Tuesday, April 21 is John Muir Day, and to mark this date the Scottish Natural Heritage are running events along the John Muir Way
The Scots-American author, naturalist and advocate of wilderness preservation, John Muir, was born on April 21, 1838, and left a legacy that still inspires today.
His letters, essays, and books telling of his adventures in nature have earned him the accolade of “Father of the National Parks” in America, and in 1983, the John Muir Trust was set up in the UK to preserve and look after some of the our finest wild landscapes.
The conservation charity owns and cares for Ben Nevis, Schiehallion, Sandwood Bay, Quinag in Assynt, part of the Cuillin on Skye and 3,000 acres on the remote Knoydart peninsula.
We have a great deal to celebrate after the successful first year of the John Muir Way
Last year, Scotland’s First Minister, Alex Salmond, launched the John Muir Way, a coast-to-coast path from Helensburgh to Dunbar set up by Scottish Natural Heritage. The route, lined with purple way markers, celebrates its first anniversary on Tuesday, and the Kelpies kicked of the celebrations by being lit up in purple to match.
“We have a great deal to celebrate after the successful first year of the John Muir Way,” Ian Ross, Scottish Natural Heritage (SNH) chairman, said, “The route is an easy and enjoyable way for the 3 million people who live in the Central Belt to enjoy the outdoors every day by foot, bicycle, and even by horseback in some places”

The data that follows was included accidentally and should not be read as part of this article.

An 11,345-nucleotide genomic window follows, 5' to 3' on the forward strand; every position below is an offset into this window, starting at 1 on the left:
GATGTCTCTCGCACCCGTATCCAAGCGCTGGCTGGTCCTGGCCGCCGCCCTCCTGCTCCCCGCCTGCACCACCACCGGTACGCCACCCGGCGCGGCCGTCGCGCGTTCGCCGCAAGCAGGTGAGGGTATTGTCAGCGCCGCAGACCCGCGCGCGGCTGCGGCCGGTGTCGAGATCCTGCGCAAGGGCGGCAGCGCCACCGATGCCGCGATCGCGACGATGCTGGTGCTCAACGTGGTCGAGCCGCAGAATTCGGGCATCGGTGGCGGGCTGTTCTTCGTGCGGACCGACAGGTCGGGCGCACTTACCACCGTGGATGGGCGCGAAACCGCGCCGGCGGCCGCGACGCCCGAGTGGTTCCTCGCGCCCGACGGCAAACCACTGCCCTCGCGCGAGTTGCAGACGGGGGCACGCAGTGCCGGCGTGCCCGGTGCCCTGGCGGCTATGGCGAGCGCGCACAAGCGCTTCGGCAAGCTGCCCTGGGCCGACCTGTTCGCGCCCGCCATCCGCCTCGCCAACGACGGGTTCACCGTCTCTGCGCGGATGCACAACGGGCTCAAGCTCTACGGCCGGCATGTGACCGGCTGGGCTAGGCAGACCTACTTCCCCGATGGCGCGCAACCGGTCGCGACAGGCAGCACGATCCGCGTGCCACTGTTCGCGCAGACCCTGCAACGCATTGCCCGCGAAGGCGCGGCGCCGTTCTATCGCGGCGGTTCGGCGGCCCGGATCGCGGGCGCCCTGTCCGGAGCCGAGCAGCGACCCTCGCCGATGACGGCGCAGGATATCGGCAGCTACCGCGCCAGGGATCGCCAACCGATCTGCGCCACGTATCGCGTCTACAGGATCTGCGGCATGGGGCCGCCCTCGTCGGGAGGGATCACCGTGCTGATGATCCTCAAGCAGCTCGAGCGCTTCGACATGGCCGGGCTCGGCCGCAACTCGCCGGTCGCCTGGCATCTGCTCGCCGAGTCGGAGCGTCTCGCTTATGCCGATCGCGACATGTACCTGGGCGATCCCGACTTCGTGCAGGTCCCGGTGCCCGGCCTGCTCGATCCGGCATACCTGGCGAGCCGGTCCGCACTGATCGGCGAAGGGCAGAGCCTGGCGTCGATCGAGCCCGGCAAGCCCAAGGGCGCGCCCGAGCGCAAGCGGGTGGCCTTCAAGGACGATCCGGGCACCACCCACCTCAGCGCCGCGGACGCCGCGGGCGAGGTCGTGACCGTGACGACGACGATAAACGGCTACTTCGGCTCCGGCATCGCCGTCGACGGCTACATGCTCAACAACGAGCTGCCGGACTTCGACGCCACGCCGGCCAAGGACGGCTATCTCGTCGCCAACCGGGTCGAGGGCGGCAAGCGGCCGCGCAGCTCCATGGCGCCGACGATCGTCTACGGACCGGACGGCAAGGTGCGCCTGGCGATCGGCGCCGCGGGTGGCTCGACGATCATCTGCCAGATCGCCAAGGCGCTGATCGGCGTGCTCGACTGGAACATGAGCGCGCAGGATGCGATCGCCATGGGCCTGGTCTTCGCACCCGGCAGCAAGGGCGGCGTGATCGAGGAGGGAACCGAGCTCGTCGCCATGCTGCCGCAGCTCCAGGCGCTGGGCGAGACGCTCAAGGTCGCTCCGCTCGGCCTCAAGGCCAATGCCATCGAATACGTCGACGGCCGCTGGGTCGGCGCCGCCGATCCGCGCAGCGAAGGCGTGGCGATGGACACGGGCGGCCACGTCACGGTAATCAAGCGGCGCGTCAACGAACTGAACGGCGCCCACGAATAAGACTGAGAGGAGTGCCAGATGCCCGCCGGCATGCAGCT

Walkers or cyclists can journey from the Charles Rennie Mackintosh architecture of Helensburgh through the scenic grandeur of Loch Lomond, along two famous canals and past the amazing Falkirk Wheel . The route continues alongside the Antonine Wall, passing Linlithgow Palace, Blackness Castle and the Forth Bridges, before finishing on the wide coast of East Lothian, at John Muir’s birthplace in Dunbar.
The first anniversary events hope to inspire people to get outdoors in 2015
The events include concerts, family-friendly activities and the opening of privates gardens all this week.
American band, Chance, are touring Scotland with a narrative concert performance, John Muir – The University of Wilderness, which combines readings from Muir’s essays with a blend of contemporary, classical, and Celtic music. Tour dates can be found here.
A Badger Watch, in Muiravonside Country Park encourages youngsters to get more involved with nature, while the Friends of Corstorphine Hill are opening the Tower to the public on April 25 for incredible views across Edinburgh.
“Why not let all the first anniversary events inspire you to get outdoors and get fit in 2015?” says Ian, “It’s a wonderful way to get healthy and spend some time with your family and friends.”